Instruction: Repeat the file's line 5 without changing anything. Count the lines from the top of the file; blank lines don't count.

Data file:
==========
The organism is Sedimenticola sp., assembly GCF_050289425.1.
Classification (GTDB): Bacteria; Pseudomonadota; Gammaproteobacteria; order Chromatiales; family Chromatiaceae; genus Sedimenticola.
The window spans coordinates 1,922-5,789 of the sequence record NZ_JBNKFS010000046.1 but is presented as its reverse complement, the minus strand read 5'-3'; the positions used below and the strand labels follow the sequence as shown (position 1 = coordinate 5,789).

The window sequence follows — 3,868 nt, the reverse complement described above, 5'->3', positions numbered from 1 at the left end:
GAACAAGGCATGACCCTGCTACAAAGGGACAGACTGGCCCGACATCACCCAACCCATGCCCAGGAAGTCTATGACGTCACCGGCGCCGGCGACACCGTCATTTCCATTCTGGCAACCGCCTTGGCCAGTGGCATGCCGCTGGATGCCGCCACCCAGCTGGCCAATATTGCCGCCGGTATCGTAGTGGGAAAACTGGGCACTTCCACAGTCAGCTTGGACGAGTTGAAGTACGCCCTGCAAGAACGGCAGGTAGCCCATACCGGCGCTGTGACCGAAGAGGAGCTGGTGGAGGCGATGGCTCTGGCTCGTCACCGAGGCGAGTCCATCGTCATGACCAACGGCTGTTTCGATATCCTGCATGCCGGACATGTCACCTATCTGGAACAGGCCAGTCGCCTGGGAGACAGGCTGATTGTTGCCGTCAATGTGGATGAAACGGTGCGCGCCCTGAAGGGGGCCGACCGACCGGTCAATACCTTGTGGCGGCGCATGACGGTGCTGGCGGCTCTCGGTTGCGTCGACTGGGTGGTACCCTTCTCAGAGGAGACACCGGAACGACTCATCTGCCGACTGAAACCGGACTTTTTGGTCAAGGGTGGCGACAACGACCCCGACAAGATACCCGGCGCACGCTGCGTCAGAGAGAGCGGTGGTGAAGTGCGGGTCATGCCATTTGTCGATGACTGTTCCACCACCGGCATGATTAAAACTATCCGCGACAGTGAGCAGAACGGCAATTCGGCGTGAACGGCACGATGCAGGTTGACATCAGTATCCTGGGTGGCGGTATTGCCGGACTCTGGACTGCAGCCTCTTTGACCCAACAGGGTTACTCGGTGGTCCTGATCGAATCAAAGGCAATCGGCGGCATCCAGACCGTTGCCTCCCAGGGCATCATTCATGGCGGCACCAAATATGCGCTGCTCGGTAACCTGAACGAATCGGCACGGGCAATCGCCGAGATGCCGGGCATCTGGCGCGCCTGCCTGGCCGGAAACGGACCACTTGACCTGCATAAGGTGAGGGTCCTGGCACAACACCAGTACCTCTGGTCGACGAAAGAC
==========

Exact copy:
GAACAAGGCATGACCCTGCTACAAAGGGACAGACTGGCCCGACATCACCCAACCCATGCCCAGGAAGTCTATGACGTCACCGGCGCCGGCGACACCGTCATTTCCATTCTGGCAACCGCCTTGGCCAGTGGCATGCCGCTGGATGCCGCCACCCAGCTGGCCAATATTGCCGCCGGTATCGTAGTGGGAAAACTGGGCACTTCCACAGTCAGCTTGGACGAGTTGAAGTACGCCCTGCAAGAACGGCAGGTAGCCCATACCGGCGCTGTGACCGAAGAGGAGCTGGTGGAGGCGATGGCTCTGGCTCGTCACCGAGGCGAGTCCATCGTCATGACCAACGGCTGTTTCGATATCCTGCATGCCGGACATGTCACCTATCTGGAACAGGCCAGTCGCCTGGGAGACAGGCTGATTGTTGCCGTCAATGTGGATGAAACGGTGCGCGCCCTGAAGGGGGCCGACCGACCGGTCAATACCTTGTGGCGGCGCATGACGGTGCTGGCGGCTCTCGGTTGCGTCGACTGGGTGGTACCCTTCTCAGAGGAGACACCGGAACGACTCATCTGCCGACTGAAACCGGACTTTTTGGTCAAGGGTGGCGACAACGACCCCGACAAGATACCCGGCGCACGCTGCGTCAGAGAGAGCGGTGGTGAAGTGCGGGTCATGCCATTTGTCGATGACTGTTCCACCACCGGCATGATTAAAACTATCCGCGACAGTGAGCAGAACGGCAATTCGGCGTGAACGGCACGATGCAGGTTGACATCAGTATCCTGGGTGGCGGTATTGCCGGACTCTGGACTGCAGCCTCTTTGACCCAACAGGGTTACTCGGTGGTCCTGATCGAATCAAAGGCAATCGGCGGCATCCAGACCGTTGCCTCCCAGGGCATCATTCATGGCGGCACCAAATATGCGCTGCTCGGTAACCTGAACGAATCGGCACGGGCAATCGCCGAGATGCCGGGCATCTGGCGCGCCTGCCTGGCCGGAAACGGACCACTTGACCTGCATAAGGTGAGGGTCCTGGCACAACACCAGTACCTCTGGTCGACGAAAGAC